What advice would you give Eddie (who makes errors in/near the circle)?greenspun.com : LUSENET : orienteer kansas : One Thread
Eddie Bergeron asked for advice on his training log (it is at attackpoint.mit.edu). Here is what Eddie wrote:
Fast between controls, but I'm still making errors in/near the circle. Weak attacks? Fooling myself with collecting features that don't exist? I dunno. Can someone recommend an exercise for this?
What advice would you give him?
-- Michael (firstname.lastname@example.org), November 15, 2000
One general bit of advice would be to look carefully at the controls where you did not have any errors in/near the circle. What did you do on those controls?
I can think of several ways to practice techniques to work on the last bit of the leg (i.e. in/near the circle):
1. Run a training course with lots of short legs (control picking). Do the course as slowly so that you don't make mistakes.
2. Do some "map memory" legs -- i.e. at the start of a leg, look at it and memorize the route to the control, put the map in your pocket, and orienteer to the control. I think this sort of practice is good for errors in/near the circle because I think a lot of those errors happen when an orienteer does not have a good "picture" of the area around the control. I tend to miss controls if I am thinking only about the control feature (e.g., a 1 meter boulder). I orienteer much better if I have a better "picture" of the control (e.g., a 1 meter boulder on a somewhat steep hillside, about 3 lines below a row of cliffs, and with a big open area about 100 meters beyond the control).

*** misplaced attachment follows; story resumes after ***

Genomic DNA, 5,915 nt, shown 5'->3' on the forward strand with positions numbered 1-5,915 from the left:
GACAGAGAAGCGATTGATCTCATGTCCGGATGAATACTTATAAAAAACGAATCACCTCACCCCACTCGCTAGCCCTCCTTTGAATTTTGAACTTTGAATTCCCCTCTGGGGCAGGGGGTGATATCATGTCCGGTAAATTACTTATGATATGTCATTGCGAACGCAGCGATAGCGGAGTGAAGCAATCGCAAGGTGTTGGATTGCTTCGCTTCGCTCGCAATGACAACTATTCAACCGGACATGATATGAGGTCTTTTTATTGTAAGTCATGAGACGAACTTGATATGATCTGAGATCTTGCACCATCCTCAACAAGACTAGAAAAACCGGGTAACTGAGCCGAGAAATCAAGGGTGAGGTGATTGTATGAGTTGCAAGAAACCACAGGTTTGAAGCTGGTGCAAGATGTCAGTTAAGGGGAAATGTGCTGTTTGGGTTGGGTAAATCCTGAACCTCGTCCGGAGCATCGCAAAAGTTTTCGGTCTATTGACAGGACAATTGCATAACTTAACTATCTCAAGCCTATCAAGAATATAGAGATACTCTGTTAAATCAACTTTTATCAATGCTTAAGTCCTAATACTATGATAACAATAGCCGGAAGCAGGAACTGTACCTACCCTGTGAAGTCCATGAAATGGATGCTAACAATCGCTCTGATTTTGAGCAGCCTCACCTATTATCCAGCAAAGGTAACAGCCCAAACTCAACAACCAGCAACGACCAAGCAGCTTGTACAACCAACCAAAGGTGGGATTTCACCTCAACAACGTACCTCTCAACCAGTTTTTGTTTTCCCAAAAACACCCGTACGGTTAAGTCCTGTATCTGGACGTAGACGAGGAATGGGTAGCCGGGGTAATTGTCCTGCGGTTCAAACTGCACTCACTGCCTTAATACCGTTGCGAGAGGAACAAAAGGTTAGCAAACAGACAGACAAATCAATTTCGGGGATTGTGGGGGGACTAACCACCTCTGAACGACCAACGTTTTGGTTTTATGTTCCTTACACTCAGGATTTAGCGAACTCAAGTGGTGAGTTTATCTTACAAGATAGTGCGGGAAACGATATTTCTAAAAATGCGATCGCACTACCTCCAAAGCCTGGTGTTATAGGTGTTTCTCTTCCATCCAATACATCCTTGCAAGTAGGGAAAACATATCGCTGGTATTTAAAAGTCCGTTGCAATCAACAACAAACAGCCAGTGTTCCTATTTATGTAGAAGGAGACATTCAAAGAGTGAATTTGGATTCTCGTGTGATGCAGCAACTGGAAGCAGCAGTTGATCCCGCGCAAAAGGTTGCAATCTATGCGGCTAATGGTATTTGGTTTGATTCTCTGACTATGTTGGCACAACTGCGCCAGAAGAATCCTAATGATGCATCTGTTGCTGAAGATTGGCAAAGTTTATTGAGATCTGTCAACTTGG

3. Try running a course with the control circles filled in with ink (so you can't actually see anything within the circle). The idea is to force yourself to look at the features around the control rather than just looking for the control feature. I did this type of course at a training camp years ago in Sweden. I did not think it was much fun.
4. Run a course where you come to a complete stop at each "attack point" and then walk the last bit in to the control. The idea with this sort of training is to get yourself used to changing tempo. I find that I make mistakes on controls when I run too fast on the last part of the leg. For me this sort of error happens most when I haven't been doing much orienteering. Once I've got a few races and practices under my belt, I don't usually make this sort of mistake.
-- Spike (email@example.com), November 15, 2000.
There is a passible chance the answer will be found in the gumbo. You may take the Cajun out of the swamps, but you'll never take the gumbo from the Cajun.
-- swampfox (firstname.lastname@example.org), November 17, 2000.